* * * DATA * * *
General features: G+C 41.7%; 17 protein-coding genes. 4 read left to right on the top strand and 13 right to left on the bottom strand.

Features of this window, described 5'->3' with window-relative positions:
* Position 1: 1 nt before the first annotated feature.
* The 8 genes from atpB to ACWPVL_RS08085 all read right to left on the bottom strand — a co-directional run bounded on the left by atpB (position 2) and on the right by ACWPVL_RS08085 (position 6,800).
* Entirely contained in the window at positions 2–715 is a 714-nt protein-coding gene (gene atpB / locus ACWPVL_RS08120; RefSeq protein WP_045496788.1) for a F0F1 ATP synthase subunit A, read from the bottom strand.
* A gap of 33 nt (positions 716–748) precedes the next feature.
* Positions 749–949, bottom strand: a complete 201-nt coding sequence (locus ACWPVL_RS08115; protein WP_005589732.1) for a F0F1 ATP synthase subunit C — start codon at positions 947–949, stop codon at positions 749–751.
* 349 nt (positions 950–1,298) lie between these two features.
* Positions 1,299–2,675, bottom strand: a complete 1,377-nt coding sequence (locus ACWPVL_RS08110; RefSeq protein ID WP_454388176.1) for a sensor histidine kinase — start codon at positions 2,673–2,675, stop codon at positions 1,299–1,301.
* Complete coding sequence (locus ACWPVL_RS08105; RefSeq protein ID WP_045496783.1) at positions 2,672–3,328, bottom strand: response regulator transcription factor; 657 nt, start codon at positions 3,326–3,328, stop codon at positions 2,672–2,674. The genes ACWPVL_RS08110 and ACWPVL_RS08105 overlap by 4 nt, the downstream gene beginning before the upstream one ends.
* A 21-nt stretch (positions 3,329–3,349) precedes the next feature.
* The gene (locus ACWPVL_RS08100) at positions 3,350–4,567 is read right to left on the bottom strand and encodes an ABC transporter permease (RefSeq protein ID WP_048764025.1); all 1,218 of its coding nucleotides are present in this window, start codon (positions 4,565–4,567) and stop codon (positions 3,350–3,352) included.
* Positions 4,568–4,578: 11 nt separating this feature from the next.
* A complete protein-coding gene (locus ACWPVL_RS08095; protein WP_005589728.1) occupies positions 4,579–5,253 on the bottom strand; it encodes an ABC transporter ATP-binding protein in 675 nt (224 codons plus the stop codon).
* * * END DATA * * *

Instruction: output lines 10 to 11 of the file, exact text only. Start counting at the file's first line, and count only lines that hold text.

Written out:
* Complete coding sequence (locus ACWPVL_RS08105; RefSeq protein ID WP_045496783.1) at positions 2,672–3,328, bottom strand: response regulator transcription factor; 657 nt, start codon at positions 3,326–3,328, stop codon at positions 2,672–2,674. The genes ACWPVL_RS08110 and ACWPVL_RS08105 overlap by 4 nt, the downstream gene beginning before the upstream one ends.
* A 21-nt stretch (positions 3,329–3,349) precedes the next feature.